A Spelling Bee is a traditional academic contest. To win, you have to know how to correctly spell more words than the rest of the participants are able to. A nine-year-old named Meghan McCarty just won a Spelling Bee. She has autism and cerebral palsy and is part of a mainstream classroom of students.
How well do you spell? Is your writing mostly typo-free, or do you heavily rely on the spellchecker? Read the comment section under any article on a major newspaper of your choice, and it is abundantly clear that plenty of people do not feel that being able to spell words correctly is important. The same can be seen in some posts on various forms of social media. Let’s not even get started on the odd abbreviations people use in text messages!
The Spelling Bee is a contest that existed long before text messaging, email, and Facebook. The purpose was to identify which student knew how to correctly spell the most words. Once a winner was determined, people would applaud. There may or may not be a prize involved. Overall, a Spelling Bee gives positive reinforcement for knowing how to spell correctly.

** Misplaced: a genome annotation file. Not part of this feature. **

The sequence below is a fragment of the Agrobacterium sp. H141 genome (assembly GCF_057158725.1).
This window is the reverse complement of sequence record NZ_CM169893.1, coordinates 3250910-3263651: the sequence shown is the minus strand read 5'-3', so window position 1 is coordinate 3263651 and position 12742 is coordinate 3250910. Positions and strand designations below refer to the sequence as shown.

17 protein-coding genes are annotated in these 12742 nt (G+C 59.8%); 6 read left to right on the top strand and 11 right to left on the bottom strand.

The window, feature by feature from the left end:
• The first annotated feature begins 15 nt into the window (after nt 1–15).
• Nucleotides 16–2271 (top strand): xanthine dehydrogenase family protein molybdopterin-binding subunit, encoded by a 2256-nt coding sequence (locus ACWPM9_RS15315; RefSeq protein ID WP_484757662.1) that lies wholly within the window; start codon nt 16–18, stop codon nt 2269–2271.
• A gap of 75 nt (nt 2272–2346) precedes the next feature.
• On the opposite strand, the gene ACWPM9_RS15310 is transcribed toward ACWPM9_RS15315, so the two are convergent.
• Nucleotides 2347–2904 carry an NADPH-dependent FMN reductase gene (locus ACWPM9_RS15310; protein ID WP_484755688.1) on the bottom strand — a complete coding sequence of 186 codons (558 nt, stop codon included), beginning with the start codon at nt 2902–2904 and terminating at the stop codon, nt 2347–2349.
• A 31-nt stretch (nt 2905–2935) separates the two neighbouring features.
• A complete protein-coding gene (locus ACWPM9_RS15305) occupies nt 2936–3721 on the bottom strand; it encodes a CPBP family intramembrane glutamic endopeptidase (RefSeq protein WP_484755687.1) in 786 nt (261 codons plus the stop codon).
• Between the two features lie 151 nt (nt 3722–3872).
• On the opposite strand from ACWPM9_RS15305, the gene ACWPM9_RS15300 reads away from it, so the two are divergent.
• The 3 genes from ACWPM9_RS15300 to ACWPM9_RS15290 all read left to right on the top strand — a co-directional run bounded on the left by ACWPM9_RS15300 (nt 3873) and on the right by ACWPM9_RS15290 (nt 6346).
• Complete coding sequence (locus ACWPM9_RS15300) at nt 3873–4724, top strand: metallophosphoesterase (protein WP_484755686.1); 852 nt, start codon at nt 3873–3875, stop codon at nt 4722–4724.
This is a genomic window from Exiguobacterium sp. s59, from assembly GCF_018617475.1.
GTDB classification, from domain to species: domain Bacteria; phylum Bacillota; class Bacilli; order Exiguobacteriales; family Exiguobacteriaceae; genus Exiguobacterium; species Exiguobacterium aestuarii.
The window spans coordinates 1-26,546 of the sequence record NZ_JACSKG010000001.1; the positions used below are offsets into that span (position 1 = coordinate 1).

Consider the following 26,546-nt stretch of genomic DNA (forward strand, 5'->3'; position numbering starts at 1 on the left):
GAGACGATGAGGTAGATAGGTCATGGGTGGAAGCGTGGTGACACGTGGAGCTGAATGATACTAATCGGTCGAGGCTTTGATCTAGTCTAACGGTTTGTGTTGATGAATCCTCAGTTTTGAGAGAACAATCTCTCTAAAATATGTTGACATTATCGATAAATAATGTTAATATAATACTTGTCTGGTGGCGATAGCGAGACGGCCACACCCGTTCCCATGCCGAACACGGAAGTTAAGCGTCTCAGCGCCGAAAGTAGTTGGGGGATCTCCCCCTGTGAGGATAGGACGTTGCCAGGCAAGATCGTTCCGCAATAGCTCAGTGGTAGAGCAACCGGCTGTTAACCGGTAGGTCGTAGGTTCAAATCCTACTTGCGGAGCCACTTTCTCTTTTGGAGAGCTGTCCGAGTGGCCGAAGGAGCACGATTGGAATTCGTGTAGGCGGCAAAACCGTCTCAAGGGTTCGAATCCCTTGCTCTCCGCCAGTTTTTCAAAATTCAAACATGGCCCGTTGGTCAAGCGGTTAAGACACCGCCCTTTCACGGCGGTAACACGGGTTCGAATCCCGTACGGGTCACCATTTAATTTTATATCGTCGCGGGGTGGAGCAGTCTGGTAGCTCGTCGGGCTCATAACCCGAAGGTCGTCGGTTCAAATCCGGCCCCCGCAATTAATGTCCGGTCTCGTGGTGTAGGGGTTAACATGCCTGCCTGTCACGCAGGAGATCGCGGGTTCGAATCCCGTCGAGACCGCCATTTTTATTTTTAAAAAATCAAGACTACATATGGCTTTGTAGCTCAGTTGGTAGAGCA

There was a Spelling Bee held in Virginia. Students from Dogwood Elementary School participated. The winner was nine-year-old Meghan McCarty. She won after correctly spelling the word “humility”. As expected, people applauded. By winning this Spelling Bee, she has earned a spot in the Southern Appalachia Regional Spelling Bee, (which will take place in March of this year).
Meghan has autism and cerebral palsy. She is part of a mainstream classroom. She receives resource help and speech, physical, and occupational therapy both at school and outside of it. She has decorated her leg braces with purple butterflies (something that would appeal to many nine-year-olds). Meghan is given appropriate accommodations in order for her to complete school work. Writing by hand is difficult for her, so she uses an iPad for to complete written assignments.
Tiffiany McCarty is Meghan’s mother. She describes her daughter as “a miracle”. Meghan was born prematurely because of preeclampsia. She has been diagnosed with mild cerebral palsy and moderate autism.
If you ask Meghan, she will tell you: “I’m not disabled”. When she grows up, she wants to be both a pharmacist and a lawyer whose speciality is exposing drugs that have harmful side effects. She’s already studying for it. Meghan has memorized the specific details of thousands of prescription medications.
Image by MRCPLChildrens on Flickr